waffle dog

waffle dog

Even after trying five dogs, we had to do one more because, well, it’s a waffle dog!  Doggy Style’s take on the corn dog is dipped in waffle batter and griddled in a waffle iron shaped specially for a hot dog.  If you like fun food and/or waffles, you’ve got to try this.  It’s highly recommended that you use the maple syrup; think of this as bacon or sausage in maple syrup, something that more Americans do with their breakfast than would admit.

We had the luck of meeting Mike, one of the owners, who made all of our special hot dogs this evening.  He’s a very talented guy with a creative mind, and we cannot wait to go back to try more dogs (once we recover from this binge for National Hot Dog Day).  Eight varieties are standard on the menu but with various specials, we’re sure there will always be something to surprise and delight us.

Chef Zach’s Cobb Salad

A classic cobb salad has an easy acronym to remember its key ingredients: EAT COBB (eggs, avocado, tomato, chicken, onion, bacon, blue cheese).  Classic is excellent, but Chef Zach had some other ideas.  He swapped out chicken for shrimp and onion for carrot, and every part of this salad is homemade, down to the dressing.

Makes 2

• For the dressing:

focaccia 013

1 cup of buttermilk

1 cup of mayonnaise

4 oz. of Litehouse Artisan Blue Cheese Crumbles

2 tbs. of finely minced red onion

1 extremely smashed garlic clove (no garlic powder)

1 tsp. of freshly ground black pepper

focaccia 020

Thoroughly mix all ingredients except the blue cheese, then gently fold in the blue cheese so that you don’t break up the chunks too much.  Making this the day before using is best in order for the flavors to marry.

be gentle, and fold in completely

be gentle, and fold in completely

• For the shrimp:

1/2 lb. of large raw shrimp

2 tbs. of Old Bay seasoning

1 tbs. of lemon juice

the water is not pretty, but it's flavorful for the shrimp

the water is not pretty, but it’s flavorful for the shrimp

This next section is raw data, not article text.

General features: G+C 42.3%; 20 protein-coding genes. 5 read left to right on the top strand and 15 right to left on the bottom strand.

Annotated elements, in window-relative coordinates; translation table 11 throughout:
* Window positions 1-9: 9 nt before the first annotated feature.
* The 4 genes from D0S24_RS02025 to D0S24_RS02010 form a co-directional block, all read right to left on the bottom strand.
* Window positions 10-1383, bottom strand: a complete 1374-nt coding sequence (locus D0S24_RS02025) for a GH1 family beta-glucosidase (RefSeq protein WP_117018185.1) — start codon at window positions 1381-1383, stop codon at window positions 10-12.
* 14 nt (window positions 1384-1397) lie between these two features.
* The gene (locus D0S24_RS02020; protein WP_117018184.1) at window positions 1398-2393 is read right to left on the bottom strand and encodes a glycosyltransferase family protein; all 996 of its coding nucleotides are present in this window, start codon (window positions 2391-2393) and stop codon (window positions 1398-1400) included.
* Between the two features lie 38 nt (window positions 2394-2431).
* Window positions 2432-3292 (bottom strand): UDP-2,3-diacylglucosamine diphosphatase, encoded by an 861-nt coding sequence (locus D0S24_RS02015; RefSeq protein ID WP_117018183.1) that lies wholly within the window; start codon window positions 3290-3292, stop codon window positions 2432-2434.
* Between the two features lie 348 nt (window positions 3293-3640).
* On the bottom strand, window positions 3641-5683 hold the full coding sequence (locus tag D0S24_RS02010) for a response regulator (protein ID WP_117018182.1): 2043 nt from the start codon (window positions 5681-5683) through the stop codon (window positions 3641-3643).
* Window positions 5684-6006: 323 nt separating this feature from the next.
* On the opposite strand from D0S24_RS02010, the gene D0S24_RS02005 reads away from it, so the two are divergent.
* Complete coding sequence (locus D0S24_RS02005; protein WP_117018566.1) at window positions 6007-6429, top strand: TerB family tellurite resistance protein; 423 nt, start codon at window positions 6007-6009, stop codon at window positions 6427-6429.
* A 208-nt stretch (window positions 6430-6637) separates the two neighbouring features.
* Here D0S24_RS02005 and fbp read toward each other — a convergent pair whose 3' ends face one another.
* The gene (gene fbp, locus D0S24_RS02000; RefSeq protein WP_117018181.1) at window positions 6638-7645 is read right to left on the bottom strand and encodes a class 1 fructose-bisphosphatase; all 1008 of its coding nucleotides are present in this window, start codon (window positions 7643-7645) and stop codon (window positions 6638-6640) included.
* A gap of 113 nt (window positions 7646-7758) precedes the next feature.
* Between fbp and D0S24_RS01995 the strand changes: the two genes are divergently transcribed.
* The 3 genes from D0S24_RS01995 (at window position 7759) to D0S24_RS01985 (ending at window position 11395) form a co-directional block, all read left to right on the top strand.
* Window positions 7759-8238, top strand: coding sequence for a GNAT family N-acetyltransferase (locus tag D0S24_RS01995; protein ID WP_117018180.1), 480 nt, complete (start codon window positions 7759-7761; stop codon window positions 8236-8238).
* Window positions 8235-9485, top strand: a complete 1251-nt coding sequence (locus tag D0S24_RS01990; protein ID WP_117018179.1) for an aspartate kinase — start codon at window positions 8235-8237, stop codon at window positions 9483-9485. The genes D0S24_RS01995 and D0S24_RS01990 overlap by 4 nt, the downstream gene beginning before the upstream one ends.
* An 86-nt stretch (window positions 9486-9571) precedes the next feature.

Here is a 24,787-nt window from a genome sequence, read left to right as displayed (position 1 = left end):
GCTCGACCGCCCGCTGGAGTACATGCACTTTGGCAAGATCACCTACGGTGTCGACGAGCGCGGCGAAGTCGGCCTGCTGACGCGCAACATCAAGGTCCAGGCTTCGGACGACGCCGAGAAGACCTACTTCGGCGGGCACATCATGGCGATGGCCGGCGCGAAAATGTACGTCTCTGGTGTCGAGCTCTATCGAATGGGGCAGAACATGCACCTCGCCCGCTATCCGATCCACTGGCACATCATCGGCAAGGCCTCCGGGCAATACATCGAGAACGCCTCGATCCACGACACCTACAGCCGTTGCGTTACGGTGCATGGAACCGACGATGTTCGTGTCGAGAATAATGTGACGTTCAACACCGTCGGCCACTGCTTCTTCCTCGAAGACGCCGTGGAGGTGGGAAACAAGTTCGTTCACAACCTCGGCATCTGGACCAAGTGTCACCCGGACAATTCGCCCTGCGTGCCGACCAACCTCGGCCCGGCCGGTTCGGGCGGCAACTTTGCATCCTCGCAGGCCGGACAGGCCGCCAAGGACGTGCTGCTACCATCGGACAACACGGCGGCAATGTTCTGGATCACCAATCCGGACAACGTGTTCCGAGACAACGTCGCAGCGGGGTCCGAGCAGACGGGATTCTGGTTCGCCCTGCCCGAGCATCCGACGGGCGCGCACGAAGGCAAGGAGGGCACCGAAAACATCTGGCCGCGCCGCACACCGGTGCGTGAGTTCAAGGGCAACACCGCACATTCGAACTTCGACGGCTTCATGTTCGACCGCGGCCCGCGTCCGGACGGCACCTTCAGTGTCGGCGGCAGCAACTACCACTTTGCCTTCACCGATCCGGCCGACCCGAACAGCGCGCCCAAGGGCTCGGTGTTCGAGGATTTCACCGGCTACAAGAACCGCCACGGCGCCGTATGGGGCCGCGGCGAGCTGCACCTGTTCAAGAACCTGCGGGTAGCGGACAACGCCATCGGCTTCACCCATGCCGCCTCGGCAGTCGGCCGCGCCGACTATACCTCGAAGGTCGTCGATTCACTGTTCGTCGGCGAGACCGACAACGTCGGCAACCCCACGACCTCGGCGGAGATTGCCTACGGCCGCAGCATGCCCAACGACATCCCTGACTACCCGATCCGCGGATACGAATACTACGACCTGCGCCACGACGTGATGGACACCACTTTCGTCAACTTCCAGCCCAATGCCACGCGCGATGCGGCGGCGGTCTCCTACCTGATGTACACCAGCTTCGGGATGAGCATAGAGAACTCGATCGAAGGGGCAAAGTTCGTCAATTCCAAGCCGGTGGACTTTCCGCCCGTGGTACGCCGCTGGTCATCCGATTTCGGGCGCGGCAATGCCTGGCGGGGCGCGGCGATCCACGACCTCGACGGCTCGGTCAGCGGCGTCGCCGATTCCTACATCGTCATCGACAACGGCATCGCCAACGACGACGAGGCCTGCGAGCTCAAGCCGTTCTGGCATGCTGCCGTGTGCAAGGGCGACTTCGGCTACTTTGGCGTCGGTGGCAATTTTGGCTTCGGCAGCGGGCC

In a medium saucepan, bring about 6 cups of water, seasoning, and lemon juice to a boil.  Add the shrimp, turn off the heat, and let sit for 3 minutes.  Drain and let cool (in the refrigerator) before peeling.

drained and yet to be peeled

drained and yet to be peeled

• For the bacon:

3 strips of pepper bacon

Cut the strips in half lengthwise, then dice in 1/2″ pieces.  Cook in a small saute pan over medium-low heat for about 12 minutes until the fat is rendered out and the pieces are crispy.  Drain on a paper towel and allow to cool.

• For the eggs:

Put 2 eggs in a small saucepan and fill with water so that there’s about 2″ of water above the eggs.  Bring to a boil on a stove top over medium-high heat.  After reaching a boil, remove from heat and let sit for 12 minutes.  Cool completely before peeling and slicing.

• For the salad itself:

1 large head of romaine lettuce, cleaned and cut

Peeled shrimp prepared earlier

1 small julienned carrot

1 medium-sized tomato in thick slices

1 avocado thinly sliced and fanned

2 hard-boiled eggs cut in wedges

2 very thinly sliced radishes

Bacon pieces made earlier

Blue cheese dressing made earlier

Starting with a bed of lettuce, place your ingredients however artfully you’d like.  If you’re trying to impress someone or save some calories (so that you can dip and monitor your salad bites), put the dressing in a small bowl; otherwise, just stir it all together.  Serve with focaccia.

salad 002